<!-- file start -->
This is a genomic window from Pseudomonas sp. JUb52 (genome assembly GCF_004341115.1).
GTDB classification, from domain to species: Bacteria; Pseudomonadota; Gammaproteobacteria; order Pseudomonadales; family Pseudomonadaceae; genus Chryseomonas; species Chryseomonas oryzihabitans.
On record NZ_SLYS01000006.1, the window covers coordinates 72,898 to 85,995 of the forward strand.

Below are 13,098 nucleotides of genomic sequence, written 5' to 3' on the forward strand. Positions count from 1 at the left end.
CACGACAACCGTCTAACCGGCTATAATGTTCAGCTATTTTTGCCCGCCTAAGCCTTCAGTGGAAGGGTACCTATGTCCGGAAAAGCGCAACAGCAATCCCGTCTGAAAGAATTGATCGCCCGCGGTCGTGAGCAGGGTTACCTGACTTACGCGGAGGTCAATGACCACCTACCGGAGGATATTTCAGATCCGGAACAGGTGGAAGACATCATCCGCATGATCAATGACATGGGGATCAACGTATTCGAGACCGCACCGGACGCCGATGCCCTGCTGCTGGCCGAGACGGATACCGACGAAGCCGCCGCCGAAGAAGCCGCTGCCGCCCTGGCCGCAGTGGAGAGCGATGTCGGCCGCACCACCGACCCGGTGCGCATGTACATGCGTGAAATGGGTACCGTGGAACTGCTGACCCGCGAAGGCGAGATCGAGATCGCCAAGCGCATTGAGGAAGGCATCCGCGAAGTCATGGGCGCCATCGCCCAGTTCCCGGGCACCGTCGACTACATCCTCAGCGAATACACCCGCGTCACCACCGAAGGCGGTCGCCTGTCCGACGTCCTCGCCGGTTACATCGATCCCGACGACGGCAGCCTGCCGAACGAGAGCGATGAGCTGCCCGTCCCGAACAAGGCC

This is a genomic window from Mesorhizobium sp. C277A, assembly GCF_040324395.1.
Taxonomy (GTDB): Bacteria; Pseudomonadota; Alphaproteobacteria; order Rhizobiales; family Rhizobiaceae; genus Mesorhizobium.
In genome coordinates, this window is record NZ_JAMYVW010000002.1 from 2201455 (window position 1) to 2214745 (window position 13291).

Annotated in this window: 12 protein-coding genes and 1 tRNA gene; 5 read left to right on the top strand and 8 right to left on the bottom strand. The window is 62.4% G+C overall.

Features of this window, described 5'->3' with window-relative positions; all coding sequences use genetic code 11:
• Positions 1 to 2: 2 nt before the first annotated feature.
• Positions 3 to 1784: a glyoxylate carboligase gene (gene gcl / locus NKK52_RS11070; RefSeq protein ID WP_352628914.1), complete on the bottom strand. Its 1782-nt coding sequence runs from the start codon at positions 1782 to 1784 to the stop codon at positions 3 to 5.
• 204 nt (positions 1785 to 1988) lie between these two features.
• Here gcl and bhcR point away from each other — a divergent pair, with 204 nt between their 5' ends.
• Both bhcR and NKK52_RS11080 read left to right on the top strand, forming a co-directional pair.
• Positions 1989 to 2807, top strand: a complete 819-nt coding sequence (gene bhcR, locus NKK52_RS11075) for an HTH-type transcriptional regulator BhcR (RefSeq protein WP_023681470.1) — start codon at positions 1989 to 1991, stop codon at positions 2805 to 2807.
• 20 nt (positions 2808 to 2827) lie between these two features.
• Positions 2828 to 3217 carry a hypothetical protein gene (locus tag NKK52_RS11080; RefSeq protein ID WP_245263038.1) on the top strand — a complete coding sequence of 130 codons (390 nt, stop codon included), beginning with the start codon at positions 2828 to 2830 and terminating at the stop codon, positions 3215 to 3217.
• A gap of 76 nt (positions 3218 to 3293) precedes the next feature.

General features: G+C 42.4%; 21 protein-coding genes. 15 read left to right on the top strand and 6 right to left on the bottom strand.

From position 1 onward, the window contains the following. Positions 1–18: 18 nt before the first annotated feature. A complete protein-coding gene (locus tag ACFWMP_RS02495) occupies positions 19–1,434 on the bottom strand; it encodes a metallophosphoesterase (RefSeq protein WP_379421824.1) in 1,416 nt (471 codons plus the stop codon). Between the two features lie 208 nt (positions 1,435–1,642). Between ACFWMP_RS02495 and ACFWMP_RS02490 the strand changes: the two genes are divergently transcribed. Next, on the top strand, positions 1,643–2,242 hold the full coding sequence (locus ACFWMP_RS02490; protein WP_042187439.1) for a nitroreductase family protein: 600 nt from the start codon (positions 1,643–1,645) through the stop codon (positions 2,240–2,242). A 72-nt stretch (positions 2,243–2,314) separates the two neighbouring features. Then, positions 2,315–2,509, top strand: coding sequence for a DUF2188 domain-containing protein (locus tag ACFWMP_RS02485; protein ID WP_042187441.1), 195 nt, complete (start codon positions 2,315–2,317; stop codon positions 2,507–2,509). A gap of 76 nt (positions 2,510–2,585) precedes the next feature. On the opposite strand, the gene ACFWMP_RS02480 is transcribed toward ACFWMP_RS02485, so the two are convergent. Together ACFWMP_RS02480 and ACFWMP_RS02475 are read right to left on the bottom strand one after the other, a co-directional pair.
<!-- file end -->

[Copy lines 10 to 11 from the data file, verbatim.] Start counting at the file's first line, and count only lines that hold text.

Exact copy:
Features of this window, described 5'->3' with window-relative positions; all coding sequences use genetic code 11:
• Positions 1 to 2: 2 nt before the first annotated feature.